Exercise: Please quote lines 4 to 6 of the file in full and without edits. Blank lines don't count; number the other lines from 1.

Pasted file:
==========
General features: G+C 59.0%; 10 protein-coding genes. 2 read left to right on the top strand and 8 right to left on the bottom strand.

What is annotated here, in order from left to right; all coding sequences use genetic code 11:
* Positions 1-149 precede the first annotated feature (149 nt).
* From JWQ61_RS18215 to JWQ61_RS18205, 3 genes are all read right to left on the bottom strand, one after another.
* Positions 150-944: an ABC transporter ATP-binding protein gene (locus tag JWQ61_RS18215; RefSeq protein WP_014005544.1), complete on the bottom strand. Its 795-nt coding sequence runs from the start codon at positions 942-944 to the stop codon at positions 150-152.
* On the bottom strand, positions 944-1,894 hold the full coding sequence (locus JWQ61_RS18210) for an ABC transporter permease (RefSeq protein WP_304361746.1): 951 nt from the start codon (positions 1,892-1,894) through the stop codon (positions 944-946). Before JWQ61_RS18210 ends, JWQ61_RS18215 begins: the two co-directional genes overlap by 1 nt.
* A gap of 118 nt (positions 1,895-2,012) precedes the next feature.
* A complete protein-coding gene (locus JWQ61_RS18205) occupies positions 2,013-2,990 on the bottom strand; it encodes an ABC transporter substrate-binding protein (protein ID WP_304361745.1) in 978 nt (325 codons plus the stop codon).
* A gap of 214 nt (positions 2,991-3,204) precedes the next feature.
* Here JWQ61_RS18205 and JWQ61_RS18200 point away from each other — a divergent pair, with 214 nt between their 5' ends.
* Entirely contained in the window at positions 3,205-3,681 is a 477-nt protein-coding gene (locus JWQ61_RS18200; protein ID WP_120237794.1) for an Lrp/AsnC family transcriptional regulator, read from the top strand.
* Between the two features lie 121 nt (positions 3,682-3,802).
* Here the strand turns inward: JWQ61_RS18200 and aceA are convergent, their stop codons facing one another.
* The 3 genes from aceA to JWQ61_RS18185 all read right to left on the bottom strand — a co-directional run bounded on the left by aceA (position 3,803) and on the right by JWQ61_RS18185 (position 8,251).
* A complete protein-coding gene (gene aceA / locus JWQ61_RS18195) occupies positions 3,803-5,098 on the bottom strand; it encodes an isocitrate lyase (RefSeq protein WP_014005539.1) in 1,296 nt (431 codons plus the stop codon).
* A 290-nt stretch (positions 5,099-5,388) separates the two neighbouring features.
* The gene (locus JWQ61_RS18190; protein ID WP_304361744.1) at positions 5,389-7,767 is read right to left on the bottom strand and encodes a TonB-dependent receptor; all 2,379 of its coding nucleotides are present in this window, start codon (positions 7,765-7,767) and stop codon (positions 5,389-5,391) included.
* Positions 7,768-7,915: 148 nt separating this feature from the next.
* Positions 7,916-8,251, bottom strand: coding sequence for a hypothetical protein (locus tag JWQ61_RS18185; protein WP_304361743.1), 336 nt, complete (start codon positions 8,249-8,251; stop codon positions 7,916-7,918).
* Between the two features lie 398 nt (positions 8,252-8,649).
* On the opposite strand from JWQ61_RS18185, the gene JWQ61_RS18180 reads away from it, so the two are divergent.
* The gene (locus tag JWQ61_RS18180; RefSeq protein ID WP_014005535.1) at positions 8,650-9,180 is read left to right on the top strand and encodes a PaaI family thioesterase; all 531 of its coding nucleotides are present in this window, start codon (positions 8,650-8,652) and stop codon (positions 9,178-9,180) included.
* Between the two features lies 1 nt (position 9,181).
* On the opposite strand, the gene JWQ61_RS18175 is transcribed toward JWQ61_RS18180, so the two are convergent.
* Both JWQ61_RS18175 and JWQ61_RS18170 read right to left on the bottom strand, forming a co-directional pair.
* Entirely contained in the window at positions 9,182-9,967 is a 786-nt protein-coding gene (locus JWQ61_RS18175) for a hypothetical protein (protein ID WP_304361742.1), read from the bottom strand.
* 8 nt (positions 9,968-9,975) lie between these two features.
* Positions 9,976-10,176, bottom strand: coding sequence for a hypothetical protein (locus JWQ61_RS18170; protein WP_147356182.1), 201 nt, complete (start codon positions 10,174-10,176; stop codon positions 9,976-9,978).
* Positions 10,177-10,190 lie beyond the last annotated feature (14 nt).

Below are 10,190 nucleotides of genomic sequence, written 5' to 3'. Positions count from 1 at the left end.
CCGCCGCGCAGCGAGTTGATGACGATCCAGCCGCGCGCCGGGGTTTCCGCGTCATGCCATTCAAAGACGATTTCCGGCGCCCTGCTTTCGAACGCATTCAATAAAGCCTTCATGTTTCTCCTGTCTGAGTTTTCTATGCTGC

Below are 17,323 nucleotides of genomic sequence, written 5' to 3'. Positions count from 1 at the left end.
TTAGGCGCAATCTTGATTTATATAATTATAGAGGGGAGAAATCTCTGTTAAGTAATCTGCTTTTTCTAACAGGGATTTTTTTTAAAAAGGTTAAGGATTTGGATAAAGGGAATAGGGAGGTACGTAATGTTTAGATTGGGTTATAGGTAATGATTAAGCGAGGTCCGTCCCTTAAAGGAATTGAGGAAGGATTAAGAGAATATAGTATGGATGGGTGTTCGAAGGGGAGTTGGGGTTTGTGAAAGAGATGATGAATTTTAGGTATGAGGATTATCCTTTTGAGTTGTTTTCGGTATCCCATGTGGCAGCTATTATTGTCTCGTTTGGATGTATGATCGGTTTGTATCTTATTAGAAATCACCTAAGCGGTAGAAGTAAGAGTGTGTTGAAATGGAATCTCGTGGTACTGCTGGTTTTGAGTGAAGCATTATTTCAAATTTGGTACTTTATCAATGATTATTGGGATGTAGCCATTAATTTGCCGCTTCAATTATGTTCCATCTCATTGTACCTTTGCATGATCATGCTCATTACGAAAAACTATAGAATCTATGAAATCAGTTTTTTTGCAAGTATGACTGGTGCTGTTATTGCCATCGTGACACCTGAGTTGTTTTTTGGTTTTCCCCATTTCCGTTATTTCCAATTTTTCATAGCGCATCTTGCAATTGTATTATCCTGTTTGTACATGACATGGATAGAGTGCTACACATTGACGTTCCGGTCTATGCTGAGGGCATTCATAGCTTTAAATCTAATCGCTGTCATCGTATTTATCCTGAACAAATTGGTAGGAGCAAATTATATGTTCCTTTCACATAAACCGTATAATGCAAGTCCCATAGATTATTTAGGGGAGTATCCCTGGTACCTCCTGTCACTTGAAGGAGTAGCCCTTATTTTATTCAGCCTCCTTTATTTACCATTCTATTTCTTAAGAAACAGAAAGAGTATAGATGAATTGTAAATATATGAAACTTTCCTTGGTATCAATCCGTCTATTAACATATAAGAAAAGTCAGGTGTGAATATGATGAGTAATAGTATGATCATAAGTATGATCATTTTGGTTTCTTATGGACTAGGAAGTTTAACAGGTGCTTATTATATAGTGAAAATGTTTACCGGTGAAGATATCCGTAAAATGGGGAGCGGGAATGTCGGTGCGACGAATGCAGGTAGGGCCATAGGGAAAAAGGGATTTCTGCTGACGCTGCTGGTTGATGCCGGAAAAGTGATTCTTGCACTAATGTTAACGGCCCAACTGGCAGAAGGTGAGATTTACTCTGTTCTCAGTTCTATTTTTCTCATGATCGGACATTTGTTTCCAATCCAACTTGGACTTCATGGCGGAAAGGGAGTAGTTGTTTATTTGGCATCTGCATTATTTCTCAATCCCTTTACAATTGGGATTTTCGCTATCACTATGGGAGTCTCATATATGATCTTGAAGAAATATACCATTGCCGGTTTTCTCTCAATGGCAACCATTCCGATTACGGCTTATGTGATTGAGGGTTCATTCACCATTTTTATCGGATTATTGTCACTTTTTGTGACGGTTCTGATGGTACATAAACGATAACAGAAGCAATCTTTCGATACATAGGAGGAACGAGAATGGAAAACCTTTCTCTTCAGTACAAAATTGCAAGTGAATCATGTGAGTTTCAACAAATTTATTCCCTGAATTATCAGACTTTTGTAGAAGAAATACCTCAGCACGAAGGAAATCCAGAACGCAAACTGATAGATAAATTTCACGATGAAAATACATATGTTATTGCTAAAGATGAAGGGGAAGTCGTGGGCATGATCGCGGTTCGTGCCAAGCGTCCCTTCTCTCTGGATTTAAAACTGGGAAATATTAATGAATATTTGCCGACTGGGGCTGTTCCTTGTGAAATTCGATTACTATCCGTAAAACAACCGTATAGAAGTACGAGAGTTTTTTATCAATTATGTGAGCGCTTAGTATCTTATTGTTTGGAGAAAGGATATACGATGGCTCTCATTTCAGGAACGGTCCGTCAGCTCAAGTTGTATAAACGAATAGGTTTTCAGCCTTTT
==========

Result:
* From JWQ61_RS18215 to JWQ61_RS18205, 3 genes are all read right to left on the bottom strand, one after another.
* Positions 150-944: an ABC transporter ATP-binding protein gene (locus tag JWQ61_RS18215; RefSeq protein WP_014005544.1), complete on the bottom strand. Its 795-nt coding sequence runs from the start codon at positions 942-944 to the stop codon at positions 150-152.
* On the bottom strand, positions 944-1,894 hold the full coding sequence (locus JWQ61_RS18210) for an ABC transporter permease (RefSeq protein WP_304361746.1): 951 nt from the start codon (positions 1,892-1,894) through the stop codon (positions 944-946). Before JWQ61_RS18210 ends, JWQ61_RS18215 begins: the two co-directional genes overlap by 1 nt.